Remember, when it comes to social media, content that goes only ONE direction is already dead.
If I share something in a blog on Twitter or Facebook and no one else shares? My reach is limited to the people who are following me. Social media has the best impact when content goes VIRAL. This means lots and lots of other people want to share my content.
Guess what the most likely content to go viral is?
See, you guys are smart!
This is why my kitten friend above has almost a million views.
We can talk about having a new book out just like we can feel free to blog about three-act structure. But, since these topics are NOT high concept, they will never ever go viral.
We can post this kind of stuff, we just know not to camp on it.
Remember, name recognition alone is meaningless. A name only truly holds power once we tether it to an emotional experience. Which means…
Welcome to High Concept Branding
The key to creating a strong author brand is to understand what we are trying to create. We are creating a positive emotional experience and then tying that experience to OUR NAME.
Do this enough and eventually our name alone will have the power to drive sales. Btw, that is called an author brand😉 .
If we are able to produce content that 1) resonates with a wide audience 2) creates a positive emotional experience 3) by nature engenders sharing behaviors, we can do a lot more with a lot less. This also elucidates why ranting, name-calling, hyper-politicization, and spam are all behaviors that can and will tank a brand.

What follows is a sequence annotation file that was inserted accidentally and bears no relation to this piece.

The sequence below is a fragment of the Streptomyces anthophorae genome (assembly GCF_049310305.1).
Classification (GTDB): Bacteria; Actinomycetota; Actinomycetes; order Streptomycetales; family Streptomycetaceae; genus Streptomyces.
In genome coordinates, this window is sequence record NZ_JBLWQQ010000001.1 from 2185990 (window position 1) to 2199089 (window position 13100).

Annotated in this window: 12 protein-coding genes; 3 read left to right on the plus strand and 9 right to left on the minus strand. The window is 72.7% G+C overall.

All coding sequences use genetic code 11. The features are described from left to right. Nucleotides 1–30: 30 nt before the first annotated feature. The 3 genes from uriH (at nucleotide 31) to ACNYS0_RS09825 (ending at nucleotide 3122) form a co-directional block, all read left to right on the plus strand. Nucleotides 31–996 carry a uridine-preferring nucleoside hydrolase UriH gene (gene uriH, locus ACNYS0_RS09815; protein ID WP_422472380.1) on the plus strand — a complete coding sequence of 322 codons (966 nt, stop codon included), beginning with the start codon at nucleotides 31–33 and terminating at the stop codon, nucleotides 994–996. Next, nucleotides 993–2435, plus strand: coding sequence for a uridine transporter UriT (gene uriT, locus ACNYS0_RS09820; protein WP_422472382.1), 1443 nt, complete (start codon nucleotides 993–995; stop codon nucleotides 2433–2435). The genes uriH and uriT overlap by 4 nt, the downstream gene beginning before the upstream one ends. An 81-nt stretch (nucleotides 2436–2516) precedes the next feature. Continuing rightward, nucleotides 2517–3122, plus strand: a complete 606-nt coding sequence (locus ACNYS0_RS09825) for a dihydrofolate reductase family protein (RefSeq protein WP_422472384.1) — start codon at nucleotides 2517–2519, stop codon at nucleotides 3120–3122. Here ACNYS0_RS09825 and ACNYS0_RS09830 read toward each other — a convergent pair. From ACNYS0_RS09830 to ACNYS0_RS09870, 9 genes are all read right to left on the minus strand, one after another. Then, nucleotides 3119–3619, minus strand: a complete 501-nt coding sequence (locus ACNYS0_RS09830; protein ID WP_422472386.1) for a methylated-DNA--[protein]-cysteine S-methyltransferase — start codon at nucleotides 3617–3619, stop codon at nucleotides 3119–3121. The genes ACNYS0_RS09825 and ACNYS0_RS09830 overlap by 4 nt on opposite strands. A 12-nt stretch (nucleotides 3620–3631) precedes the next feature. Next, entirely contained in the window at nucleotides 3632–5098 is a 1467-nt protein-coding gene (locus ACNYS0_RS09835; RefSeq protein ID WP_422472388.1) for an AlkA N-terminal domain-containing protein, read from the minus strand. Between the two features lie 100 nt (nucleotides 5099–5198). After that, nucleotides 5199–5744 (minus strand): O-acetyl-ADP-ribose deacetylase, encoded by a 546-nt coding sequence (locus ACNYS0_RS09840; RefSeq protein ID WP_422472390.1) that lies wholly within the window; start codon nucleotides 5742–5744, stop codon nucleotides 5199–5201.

We will talk on this more later, but I will say that it is possible to have political, religious and social beliefs without giving everyone who sees our name indigestion. Remember we want to create a positive emotional experience. This is what ALL successful brands do. Apple, Coca Cola, Corvette, Levis, Harley Davidson, Hershey’s and on and on and on. ALL good brands capitalize on emotion. ALL strong brands use high concept.
Soap companies don’t have a thirty-second commercial about the merits of good hygiene, they show a woman moaning in the shower and having an “organic” experience. Thus, if every single successful brand is relying on the holy trinity of high concept, why are authors still spamming about their books and then confused why badgering strangers for money doesn’t work?
One Last Thing
Aside from possibly going viral, brands built on emotional connection have one major advantage—LONGEVITY. Since our brand is based on relationships and not algorithms, it is far more resistant to change. Facebook can go away and twitter can flitter and your brand will be just fine. I had Shingles and was down for MONTHS. The reason I still had a strong brand when I returned? I built it on people.
I hope this has made you feel less intimidated about creating your own author brand. We writers tend to overcomplicate stuff. A platform isn’t built overnight, but it also isn’t terribly hard. And yes, platforms built on simply sharing funny cat pics are stronger than you might have realized.
What are your thoughts? Do you now see this high concept pattern in your own behavior? The stuff you enjoy sharing? The content that gets the most interaction from others? Did the clouds part and angels sing now that you know why that dog-shaming meme scored WAY more likes than your thoughtfully crafted book review?
I LOVE hearing from you!
To prove it and show my love, for the month of SEPTEMBER, everyone who leaves a comment I will put your name in a hat. If you comment and link back to my blog on your blog, you get your name in the hat twice. What do you win? The unvarnished truth from yours truly. I will pick a winner once a month and it will be a critique of the first 20 pages of your novel.
For those who need help building a platform and keeping it SIMPLE, pick up a copy of my latest social media/branding book Rise of the Machines—Human Authors in a Digital World on AMAZON, iBooks, or Nook.